The news that Paul Harding won the Pulitzer Fiction Prize for his debut novel Tinkers was more significance than it might seem. Turns out the book was published by one of small Indie Presses that are having such a hard go of it these days. And the publisher is a newcomer at that. The book was published by Bellevue Literary Press which is housed at and sponsored by the Bellevue Hospital Center in New York. Only in business 2005, they are one of the new specialized publishers (they are looking for fiction and nonfiction that focuses on medicine). Another Pulitzer finalist, Arizona author Lydia Millet's collection of stories Love in Infant Monkeys was also published by a small Indie press, Soft Skull Press. It shows things are changing out there in publishing land. But will it be for the better? Stay Tuned.
    It seems like the Clark family is trying to take over the NYT best-seller list. Mother Mary Higgins Clark has been riding high near the top of the list with her new novel, The Shadow of your Smile (did you know every single one of her 42 novels has been a best seller?), and her daughter Carol Higgins Clark is still in the top 10 with a new entry in her mystery series, Wrecked. Did the daughter voluntarily give up the top spot to Mom?
    Meanwhile, Kathryn Stockett is trying to set the NYT best seller list longevity record with her novel, The Help. 60 weeks on the top ten list and counting.
    Of course the familiar names are also on the list, like Jodi Picoult (House Rules) and Jim Butcher (Changes), yet another in his Dresden Files series.
    But there are some not-so-familiar names on the list, like New York Times columnist Anna Marie Quindlen who has written a novel titled Every Last One.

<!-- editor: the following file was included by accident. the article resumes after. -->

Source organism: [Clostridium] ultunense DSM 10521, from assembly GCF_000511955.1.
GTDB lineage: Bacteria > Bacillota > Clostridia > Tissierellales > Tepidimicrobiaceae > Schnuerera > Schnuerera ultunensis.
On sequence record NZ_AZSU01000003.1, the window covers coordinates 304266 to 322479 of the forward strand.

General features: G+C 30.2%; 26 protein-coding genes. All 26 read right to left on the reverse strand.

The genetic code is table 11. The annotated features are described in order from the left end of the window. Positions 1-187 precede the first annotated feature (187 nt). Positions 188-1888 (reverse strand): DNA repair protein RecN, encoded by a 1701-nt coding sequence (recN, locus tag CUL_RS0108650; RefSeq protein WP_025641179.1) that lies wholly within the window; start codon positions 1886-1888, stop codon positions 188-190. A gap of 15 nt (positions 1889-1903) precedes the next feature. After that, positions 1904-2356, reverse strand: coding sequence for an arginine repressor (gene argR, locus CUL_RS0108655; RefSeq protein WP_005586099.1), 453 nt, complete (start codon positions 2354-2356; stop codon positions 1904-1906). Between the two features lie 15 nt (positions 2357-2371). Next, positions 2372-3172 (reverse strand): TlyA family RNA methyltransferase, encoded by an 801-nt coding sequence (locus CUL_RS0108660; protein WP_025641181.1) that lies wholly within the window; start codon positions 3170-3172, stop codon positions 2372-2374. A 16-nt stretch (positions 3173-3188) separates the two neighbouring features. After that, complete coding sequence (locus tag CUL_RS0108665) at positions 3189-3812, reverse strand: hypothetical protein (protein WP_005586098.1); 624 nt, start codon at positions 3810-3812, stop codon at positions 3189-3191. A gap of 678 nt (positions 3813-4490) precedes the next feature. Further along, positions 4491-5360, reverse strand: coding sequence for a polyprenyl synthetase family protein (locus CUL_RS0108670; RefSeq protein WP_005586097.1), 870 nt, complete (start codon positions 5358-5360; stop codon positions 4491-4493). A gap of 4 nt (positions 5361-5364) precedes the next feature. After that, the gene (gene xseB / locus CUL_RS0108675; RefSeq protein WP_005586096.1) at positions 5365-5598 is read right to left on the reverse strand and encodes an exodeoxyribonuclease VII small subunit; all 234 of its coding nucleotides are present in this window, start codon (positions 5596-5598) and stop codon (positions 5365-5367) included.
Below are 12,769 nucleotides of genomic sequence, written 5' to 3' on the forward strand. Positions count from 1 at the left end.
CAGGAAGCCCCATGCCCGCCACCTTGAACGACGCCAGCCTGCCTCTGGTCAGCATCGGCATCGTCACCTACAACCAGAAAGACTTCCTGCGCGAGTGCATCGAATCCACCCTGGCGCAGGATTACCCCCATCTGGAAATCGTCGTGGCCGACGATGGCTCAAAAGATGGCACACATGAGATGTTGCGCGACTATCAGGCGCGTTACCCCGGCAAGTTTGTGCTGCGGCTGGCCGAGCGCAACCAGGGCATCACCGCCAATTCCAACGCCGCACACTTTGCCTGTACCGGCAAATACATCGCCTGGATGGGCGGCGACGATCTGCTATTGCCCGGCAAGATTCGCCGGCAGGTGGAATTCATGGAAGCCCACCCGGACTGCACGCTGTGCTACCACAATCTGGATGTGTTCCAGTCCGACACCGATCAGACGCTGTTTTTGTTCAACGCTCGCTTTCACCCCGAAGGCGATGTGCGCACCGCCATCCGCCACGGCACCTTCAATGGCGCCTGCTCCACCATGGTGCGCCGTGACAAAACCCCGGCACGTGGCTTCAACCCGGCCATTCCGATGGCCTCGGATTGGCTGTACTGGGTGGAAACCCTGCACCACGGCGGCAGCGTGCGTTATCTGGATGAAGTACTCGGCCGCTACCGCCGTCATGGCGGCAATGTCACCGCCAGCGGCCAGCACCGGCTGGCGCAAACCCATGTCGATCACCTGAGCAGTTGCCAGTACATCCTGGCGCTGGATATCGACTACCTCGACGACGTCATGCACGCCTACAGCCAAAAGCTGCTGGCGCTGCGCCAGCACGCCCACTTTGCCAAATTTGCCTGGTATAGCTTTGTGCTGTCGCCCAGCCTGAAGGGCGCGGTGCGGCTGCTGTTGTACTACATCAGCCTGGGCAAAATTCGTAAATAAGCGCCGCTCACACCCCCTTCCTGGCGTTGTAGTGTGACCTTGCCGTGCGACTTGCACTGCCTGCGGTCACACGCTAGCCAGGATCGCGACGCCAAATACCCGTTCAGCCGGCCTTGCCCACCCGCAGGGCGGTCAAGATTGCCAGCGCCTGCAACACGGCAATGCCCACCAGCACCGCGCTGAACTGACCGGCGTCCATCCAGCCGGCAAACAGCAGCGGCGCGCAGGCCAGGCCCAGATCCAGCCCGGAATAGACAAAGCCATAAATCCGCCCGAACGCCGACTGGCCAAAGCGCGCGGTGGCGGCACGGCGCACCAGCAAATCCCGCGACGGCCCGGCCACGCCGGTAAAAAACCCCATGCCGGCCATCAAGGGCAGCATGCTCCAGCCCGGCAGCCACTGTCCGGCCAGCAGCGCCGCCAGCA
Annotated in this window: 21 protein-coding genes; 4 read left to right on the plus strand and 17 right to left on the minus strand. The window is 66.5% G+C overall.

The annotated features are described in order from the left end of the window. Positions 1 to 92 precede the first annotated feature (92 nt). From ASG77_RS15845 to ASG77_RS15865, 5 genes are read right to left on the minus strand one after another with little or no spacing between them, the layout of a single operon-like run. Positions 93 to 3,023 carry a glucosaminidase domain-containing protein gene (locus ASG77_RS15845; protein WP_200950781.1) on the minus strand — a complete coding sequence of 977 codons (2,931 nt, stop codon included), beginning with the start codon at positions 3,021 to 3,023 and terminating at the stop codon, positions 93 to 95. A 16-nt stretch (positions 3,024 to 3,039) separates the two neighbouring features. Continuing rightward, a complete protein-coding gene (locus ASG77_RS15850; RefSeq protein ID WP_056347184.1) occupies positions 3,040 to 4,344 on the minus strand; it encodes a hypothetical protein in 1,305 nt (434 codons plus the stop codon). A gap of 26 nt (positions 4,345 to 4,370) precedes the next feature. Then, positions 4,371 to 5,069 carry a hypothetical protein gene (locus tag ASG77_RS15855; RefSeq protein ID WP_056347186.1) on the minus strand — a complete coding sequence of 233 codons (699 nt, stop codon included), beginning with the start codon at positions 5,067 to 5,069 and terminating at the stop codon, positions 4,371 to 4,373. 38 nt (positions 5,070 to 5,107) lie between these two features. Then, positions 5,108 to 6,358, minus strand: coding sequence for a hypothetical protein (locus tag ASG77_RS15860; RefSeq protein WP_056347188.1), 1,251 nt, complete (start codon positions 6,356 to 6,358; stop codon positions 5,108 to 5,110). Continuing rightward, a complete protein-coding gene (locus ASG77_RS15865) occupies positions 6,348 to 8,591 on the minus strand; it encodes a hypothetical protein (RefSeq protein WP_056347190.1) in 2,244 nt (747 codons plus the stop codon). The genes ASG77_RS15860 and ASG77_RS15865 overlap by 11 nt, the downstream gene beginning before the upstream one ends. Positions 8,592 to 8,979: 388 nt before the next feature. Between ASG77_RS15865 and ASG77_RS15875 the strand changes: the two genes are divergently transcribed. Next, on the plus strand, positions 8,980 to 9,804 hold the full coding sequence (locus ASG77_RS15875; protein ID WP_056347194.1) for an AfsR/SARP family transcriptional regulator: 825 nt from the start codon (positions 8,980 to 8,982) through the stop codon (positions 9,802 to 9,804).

But wait, where is Nora Roberts? She's still missing from the best-seller list. Is she taking a break from cranking out those romance and family-drama novels? Oh, there she is, way down in number 13 on the paperback list, writing as J.D Robb: Kindred In Death by J. D. Robb.
    All in all, this week's list shows readers are looking for more diversity, and that's a good thing. A lot of good reading in there. Happy springtime reading to one and all. Click here to see Amazon's list of bestsellers.
    Big news for Sci-fi fans: the Hugo Award for best sci-fi novel of the year has just been announced. Given out for the best in sci-fi since 1955, the Hugo is one of the two highest awards in the sci-fi genre (the other being the Nebula Award). This year, the award goes to Neil Gaiman for his novel The Graveyard Book.
    Anybody notice the Agatha award winner for best crime novel was a Canadian who hasn't been writing novels all that long? The award went to Montreal writer Louise Penny for her novel The Cruelest Month . She got started writing novels only in 2004. Before that, she worked for the CBC radio. Her novels feature Chief Inspector Armand Gamache, head of the homicide department of the Surete du Quebec. Not surprising she won the Agatha award. Of all modern mystery writers, her writing may be the most like Agatha's. Her novels feature unusual types of murders in backwater towns with large numbers of potential suspects. Of course, the murderer is always revealed in a dramatic scene at the end with all the suspects present.